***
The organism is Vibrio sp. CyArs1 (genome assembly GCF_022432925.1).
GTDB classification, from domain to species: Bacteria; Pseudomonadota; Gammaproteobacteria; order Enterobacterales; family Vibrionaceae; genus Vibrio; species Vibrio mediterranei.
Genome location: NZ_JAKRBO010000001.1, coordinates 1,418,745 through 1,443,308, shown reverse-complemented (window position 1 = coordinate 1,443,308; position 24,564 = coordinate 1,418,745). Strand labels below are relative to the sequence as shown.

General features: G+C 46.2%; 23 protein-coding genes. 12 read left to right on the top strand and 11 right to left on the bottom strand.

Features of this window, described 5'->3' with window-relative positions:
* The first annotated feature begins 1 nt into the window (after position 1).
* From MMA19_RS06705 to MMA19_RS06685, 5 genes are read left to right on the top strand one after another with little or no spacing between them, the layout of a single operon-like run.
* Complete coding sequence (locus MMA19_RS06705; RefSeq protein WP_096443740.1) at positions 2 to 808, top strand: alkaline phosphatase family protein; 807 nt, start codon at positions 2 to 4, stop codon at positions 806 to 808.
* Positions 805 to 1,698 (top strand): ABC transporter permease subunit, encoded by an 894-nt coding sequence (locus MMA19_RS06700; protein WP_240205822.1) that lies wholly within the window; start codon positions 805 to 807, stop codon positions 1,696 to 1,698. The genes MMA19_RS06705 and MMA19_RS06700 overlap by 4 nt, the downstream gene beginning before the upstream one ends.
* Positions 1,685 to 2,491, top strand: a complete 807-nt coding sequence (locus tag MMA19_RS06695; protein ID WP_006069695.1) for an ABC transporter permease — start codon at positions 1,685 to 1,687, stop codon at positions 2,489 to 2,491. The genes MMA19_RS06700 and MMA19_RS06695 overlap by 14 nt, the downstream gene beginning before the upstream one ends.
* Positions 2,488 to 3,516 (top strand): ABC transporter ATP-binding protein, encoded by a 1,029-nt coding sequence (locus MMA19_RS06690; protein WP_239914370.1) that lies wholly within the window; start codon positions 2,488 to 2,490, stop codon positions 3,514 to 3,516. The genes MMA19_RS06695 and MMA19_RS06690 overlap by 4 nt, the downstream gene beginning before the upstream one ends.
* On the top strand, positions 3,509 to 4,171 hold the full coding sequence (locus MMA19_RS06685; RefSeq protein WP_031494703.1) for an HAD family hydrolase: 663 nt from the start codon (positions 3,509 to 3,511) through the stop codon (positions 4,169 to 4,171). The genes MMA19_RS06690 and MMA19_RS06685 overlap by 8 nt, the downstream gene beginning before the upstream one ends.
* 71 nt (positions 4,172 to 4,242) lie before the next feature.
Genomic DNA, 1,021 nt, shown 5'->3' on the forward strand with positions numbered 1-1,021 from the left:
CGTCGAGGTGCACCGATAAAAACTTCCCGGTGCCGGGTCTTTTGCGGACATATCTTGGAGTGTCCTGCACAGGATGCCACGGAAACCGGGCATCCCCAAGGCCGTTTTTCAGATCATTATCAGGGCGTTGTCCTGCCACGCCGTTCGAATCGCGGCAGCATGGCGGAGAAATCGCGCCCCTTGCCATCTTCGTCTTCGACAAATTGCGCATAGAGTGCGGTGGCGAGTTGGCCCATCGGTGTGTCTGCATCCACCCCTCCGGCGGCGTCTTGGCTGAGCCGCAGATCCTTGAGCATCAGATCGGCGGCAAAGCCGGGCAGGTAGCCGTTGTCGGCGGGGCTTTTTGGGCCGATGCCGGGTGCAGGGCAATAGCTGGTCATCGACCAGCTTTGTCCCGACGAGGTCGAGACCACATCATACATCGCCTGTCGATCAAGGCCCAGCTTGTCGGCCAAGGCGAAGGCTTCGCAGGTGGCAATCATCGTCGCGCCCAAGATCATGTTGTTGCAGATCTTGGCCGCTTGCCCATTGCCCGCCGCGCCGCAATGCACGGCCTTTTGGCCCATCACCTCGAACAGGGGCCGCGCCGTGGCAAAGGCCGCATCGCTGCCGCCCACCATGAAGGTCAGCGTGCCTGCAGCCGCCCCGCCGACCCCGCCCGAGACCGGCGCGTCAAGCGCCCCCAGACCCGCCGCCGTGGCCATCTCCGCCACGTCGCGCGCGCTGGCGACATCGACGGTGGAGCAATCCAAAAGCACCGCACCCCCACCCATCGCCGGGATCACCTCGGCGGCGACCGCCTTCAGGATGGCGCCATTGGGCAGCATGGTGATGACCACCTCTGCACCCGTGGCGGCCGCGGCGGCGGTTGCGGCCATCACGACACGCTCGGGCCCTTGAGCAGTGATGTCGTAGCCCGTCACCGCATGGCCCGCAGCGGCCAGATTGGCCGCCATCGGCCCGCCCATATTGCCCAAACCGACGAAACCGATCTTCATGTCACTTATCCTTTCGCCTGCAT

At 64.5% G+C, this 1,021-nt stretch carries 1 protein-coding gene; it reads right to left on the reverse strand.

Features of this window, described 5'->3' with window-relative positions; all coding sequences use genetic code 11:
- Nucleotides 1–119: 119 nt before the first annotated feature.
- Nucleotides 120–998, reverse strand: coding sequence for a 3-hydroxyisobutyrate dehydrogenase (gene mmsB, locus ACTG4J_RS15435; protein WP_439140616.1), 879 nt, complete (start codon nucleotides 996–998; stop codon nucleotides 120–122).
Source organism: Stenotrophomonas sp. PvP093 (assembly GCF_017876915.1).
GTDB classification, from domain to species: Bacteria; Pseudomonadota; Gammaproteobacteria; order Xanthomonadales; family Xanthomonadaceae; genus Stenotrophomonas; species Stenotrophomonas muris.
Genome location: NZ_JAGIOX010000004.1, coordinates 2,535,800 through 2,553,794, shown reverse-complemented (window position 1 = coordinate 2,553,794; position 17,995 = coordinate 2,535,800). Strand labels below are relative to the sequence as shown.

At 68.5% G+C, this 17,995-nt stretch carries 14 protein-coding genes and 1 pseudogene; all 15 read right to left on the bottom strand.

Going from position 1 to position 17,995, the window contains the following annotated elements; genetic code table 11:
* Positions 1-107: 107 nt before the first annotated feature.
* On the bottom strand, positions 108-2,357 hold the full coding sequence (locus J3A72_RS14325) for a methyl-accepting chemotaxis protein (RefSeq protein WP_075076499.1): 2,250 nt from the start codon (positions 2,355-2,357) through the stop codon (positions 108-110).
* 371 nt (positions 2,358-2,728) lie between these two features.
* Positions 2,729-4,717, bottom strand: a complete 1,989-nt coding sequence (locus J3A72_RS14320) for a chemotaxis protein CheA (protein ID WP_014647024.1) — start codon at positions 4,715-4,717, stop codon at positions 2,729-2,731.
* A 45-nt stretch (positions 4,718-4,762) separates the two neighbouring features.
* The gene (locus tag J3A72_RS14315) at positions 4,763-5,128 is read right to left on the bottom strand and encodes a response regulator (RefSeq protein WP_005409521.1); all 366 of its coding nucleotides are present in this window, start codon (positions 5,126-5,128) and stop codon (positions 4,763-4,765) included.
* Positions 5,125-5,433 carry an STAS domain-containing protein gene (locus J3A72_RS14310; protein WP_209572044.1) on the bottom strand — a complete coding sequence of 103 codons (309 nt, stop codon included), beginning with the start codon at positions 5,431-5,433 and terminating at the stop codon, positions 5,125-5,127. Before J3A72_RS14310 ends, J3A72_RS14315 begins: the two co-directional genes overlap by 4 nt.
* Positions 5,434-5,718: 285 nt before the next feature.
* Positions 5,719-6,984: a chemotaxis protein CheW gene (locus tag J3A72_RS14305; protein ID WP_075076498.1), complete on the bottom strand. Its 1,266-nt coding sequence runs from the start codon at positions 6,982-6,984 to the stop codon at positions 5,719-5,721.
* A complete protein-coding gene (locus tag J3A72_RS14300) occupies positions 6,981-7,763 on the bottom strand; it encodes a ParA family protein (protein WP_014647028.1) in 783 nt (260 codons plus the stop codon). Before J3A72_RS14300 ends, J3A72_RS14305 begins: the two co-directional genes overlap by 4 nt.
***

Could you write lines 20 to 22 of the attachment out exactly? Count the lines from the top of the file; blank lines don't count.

Source organism: Stenotrophomonas sp. PvP093 (assembly GCF_017876915.1).
GTDB classification, from domain to species: Bacteria; Pseudomonadota; Gammaproteobacteria; order Xanthomonadales; family Xanthomonadaceae; genus Stenotrophomonas; species Stenotrophomonas muris.
Genome location: NZ_JAGIOX010000004.1, coordinates 2,535,800 through 2,553,794, shown reverse-complemented (window position 1 = coordinate 2,553,794; position 17,995 = coordinate 2,535,800). Strand labels below are relative to the sequence as shown.